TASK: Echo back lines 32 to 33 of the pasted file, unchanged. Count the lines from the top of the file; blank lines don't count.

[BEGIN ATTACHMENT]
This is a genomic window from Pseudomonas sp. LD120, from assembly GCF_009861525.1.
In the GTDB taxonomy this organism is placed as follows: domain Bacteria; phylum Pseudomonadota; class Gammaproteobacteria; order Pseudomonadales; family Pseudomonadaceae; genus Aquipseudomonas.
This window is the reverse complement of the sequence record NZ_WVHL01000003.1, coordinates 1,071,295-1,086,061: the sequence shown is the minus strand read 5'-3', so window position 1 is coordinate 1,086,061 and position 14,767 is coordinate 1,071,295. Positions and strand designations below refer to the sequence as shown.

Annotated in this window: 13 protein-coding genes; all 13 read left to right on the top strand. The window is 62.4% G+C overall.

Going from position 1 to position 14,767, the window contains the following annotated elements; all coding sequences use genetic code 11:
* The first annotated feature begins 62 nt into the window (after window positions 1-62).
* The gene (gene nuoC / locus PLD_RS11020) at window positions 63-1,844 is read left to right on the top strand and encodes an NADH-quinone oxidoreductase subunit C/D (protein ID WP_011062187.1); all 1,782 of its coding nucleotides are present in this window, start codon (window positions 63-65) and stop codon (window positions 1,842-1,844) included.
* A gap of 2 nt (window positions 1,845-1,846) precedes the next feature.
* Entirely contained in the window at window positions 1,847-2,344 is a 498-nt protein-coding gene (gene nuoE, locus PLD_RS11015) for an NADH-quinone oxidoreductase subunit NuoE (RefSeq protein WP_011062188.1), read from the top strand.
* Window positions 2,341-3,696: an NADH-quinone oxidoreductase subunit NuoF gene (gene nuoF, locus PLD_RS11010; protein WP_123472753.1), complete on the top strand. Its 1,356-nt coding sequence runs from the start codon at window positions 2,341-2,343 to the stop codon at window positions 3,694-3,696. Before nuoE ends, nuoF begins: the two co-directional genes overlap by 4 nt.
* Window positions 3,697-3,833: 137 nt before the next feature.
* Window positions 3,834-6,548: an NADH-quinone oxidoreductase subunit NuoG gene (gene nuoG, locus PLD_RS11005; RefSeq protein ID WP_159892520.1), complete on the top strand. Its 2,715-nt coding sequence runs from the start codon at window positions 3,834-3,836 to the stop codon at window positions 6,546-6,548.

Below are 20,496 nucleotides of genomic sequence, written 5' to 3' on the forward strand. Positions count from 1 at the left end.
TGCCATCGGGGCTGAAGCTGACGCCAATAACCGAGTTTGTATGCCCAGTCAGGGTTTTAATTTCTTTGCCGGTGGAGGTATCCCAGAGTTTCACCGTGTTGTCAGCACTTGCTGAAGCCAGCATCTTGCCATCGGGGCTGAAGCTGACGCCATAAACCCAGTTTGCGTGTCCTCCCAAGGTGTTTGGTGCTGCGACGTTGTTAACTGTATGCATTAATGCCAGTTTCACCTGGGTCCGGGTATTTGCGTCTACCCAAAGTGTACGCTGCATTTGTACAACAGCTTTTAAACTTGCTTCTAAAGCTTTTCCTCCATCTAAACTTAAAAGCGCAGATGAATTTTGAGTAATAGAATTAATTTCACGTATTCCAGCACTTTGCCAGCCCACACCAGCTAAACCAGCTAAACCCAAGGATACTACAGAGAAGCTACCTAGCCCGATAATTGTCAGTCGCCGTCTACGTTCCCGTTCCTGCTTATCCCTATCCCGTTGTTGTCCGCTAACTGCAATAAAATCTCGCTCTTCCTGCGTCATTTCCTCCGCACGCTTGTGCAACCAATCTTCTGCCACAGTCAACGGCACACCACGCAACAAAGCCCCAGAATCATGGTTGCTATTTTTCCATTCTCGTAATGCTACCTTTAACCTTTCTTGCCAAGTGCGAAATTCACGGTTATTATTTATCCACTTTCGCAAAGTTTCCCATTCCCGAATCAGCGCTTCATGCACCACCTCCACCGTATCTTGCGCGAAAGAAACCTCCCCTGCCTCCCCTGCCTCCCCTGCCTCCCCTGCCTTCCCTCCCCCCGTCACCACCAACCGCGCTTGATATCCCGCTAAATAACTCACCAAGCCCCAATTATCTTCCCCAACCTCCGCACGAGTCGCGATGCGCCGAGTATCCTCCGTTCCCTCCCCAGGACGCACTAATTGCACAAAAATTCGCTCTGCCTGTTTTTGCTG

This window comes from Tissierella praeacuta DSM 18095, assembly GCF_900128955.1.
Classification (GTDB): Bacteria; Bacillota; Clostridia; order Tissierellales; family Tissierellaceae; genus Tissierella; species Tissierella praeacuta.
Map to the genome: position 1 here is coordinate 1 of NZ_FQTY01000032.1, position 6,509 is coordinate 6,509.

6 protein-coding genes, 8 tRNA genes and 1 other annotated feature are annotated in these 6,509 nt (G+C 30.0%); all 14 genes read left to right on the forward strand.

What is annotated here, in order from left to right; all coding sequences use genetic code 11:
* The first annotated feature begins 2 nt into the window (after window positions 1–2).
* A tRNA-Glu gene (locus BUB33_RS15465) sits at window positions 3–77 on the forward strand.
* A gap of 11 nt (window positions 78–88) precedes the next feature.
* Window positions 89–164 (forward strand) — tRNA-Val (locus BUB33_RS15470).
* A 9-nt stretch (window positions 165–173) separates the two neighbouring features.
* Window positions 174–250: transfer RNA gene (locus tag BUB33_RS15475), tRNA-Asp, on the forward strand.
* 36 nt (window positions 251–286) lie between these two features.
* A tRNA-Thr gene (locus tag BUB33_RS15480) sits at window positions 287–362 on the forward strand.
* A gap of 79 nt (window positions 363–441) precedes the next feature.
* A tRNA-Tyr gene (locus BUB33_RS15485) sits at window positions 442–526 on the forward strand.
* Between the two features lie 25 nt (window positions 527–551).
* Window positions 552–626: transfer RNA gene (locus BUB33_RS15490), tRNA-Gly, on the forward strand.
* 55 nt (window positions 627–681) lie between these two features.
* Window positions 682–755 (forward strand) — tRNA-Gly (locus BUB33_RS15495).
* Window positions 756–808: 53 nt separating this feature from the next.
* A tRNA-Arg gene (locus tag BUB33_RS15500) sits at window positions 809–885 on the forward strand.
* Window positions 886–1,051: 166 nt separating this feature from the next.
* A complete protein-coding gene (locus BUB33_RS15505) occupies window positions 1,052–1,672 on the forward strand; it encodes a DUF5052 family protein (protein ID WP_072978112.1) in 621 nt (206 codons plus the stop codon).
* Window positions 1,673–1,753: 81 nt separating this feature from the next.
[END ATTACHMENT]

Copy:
* 55 nt (window positions 627–681) lie between these two features.
* Window positions 682–755 (forward strand) — tRNA-Gly (locus BUB33_RS15495).